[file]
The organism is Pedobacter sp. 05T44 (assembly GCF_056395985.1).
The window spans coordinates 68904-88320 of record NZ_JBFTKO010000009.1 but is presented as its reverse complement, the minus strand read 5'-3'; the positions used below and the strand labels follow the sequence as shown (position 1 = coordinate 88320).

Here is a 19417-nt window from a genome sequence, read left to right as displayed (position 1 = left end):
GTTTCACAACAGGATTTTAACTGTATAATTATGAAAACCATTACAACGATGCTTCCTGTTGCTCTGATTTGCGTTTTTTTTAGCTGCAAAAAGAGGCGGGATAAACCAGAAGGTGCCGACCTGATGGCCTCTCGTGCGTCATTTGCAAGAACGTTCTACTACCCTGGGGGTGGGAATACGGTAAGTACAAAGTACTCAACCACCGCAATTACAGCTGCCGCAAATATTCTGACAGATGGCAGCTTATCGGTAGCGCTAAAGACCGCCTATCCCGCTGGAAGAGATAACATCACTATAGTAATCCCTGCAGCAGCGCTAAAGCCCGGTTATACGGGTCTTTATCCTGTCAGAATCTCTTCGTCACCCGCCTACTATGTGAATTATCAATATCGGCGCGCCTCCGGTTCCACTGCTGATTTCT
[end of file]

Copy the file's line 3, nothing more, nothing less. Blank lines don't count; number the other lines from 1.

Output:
Here is a 19417-nt window from a genome sequence, read left to right as displayed (position 1 = left end):